Our next step in analyzing FAR 31.201-33 is to interpret what is meant by "incurred in connection with the prosecution of a [CDA] claim against the Government." We note that there are at least three distinct categories of legal, accounting, and consultant costs in the contract cost principles: (1) costs incurred in connection with the work performance of a contract; (2) costs incurred in connection with the administration of a contract; and (3) costs incurred in connection with the prosecution of a CDA claim.*fn7 Since Congress demanded that the regulations state specifically what costs are unallowable and since the regulations only make the third category of costs unallowable, costs that fall within the first and second categories are presumptively allowable if they are also reasonable and allocable. See 48 C.F.R. § 31.204(a) (1987). Moreover, costs incurred in connection with contract performance or contract administration should ordinarily be recoverable because they normally "benefit the contract purpose," see Singer, 568 F.2d at 721, and "reimbursement of [these costs is] in the best interest of the United States." See H.R. Rep. No. 169, supra, at 12. Benefit to the contract purpose, whether in its work performance or administration, is therefore a prerequisite for allowability.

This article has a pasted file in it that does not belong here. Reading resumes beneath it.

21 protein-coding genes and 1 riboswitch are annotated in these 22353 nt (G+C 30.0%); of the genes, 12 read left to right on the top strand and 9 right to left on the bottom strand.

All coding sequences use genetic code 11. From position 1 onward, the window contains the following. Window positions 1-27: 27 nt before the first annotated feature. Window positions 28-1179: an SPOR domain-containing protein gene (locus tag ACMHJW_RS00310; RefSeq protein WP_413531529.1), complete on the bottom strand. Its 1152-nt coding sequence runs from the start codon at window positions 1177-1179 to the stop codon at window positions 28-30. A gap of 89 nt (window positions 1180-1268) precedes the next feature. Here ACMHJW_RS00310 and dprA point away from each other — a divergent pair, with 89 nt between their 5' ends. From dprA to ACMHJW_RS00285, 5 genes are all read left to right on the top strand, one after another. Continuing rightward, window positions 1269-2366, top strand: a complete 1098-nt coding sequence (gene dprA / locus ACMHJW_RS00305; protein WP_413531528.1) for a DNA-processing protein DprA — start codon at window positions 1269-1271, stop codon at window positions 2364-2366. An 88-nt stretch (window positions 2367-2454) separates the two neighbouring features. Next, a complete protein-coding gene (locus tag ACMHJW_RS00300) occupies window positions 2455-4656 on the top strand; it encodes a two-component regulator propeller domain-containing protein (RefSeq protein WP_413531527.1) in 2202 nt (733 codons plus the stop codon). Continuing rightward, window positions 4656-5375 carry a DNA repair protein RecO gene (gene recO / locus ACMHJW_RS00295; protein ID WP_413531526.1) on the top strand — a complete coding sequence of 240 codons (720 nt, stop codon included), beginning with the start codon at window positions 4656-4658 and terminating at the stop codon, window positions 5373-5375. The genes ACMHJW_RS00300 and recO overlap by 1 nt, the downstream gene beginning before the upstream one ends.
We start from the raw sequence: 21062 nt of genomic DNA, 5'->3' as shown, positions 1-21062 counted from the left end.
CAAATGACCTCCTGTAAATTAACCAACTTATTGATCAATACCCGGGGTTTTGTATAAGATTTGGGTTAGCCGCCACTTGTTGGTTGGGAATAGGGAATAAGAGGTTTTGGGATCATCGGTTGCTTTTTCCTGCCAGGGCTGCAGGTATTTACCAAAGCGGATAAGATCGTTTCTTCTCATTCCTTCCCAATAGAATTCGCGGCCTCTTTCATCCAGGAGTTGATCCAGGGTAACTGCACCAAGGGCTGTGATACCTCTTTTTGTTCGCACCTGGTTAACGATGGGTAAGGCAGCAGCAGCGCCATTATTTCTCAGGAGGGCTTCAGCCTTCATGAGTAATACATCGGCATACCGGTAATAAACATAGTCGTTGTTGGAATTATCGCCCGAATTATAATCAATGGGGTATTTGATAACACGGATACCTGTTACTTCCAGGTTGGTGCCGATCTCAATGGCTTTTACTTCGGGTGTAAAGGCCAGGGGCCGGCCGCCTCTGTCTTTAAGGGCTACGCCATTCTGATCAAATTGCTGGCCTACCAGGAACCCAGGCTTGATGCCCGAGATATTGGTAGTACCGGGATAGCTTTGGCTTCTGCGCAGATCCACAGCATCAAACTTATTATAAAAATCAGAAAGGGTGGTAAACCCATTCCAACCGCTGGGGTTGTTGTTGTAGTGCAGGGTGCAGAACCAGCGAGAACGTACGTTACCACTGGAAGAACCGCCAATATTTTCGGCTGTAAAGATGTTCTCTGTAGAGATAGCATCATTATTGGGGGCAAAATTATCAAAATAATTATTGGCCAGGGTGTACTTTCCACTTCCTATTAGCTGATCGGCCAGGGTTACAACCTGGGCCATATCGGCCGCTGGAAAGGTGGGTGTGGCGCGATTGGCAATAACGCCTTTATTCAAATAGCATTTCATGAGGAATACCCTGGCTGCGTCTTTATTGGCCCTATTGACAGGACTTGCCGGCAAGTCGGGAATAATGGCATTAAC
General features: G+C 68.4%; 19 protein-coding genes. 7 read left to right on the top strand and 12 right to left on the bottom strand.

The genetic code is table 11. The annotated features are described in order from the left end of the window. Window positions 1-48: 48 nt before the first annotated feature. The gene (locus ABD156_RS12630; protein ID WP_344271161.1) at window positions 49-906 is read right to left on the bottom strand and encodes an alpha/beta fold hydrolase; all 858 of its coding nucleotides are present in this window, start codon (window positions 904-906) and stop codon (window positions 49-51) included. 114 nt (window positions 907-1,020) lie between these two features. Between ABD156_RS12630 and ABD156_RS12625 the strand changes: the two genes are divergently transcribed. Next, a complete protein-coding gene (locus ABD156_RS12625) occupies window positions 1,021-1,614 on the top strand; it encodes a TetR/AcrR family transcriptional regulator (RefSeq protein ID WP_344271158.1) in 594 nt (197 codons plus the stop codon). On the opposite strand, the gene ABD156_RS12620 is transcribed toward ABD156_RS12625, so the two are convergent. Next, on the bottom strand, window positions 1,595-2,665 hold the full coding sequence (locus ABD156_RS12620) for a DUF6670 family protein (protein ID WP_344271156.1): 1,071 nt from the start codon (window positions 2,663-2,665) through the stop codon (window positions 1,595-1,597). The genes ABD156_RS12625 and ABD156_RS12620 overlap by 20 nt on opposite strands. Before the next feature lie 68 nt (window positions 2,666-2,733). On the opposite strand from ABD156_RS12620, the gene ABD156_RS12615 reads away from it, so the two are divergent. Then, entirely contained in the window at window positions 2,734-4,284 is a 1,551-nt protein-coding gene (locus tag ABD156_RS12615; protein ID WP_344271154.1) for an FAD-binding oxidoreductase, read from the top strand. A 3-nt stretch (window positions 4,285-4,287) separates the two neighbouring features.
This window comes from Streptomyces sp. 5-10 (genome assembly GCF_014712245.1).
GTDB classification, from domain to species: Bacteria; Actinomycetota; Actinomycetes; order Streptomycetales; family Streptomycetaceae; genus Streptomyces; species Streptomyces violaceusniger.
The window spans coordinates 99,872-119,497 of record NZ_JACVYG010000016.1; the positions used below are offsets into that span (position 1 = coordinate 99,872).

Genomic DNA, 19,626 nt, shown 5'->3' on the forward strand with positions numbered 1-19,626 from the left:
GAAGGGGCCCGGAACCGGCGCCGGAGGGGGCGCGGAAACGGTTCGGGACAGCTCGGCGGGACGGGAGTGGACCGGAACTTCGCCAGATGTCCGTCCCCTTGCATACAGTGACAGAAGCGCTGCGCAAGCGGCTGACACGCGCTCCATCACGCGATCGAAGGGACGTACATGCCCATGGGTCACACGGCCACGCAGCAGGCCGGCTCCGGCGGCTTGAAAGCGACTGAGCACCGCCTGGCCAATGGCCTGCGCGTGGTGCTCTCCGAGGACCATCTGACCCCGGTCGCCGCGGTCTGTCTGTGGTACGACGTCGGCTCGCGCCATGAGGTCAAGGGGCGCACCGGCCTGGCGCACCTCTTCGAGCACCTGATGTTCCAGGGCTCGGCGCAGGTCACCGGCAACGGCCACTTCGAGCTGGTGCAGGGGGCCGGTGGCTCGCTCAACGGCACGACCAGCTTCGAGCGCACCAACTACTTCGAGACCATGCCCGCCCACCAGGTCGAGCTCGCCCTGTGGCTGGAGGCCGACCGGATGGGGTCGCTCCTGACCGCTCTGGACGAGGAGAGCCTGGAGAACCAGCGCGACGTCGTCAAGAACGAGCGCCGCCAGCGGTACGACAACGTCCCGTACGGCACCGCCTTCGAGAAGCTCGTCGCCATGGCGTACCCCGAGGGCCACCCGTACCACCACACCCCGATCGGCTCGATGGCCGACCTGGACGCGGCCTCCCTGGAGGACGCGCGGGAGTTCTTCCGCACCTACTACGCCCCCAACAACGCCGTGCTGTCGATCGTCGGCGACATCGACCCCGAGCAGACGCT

To assess allowability of a cost, the particular cost must be classified into a particular category. Costs that are incidental to contract performance are easily discernable and usually pose no problem. However, the line between costs that are incidental to contract administration and costs that are incidental to prosecution of contract claims is rather indistinct, see 2 Nash & Cibinic Report, supra, P 24, at 63, and in need of clarification.
In the practical environment of government contracts, the contractor and the CO usually enter a negotiation stage after the parties recognize a problem regarding the contract. The contractor and the CO labor to settle the problem and avoid litigation. Although there is sometimes an air of adversity in the relationship between the CO and the contractor, their efforts to resolve their differences amicably reflect a mutual desire to achieve a result acceptable to both. This negotiation process often involves requests for information by the CO or Government auditors or both, and, inevitably, this exchange of information involves costs for the contractor. These costs are contract administration costs, which should be allowable since this negotiation process benefits the Government, regardless of whether a settlement is finally reached or whether litigation eventually occurs because the availability of the process increases the likelihood of settlement without litigation. See 48 C.F.R. § 33.204 (1987) ("It is the Government's policy to try to resolve all contractual issues by mutual agreement at the contracting officer's level, without litigation.") Additionally, contractors would have a greater incentive to negotiate rather than litigate if these costs of contract administration were recoverable. See 7 Nash & Cibinic Report, supra, P 48, at 134-35.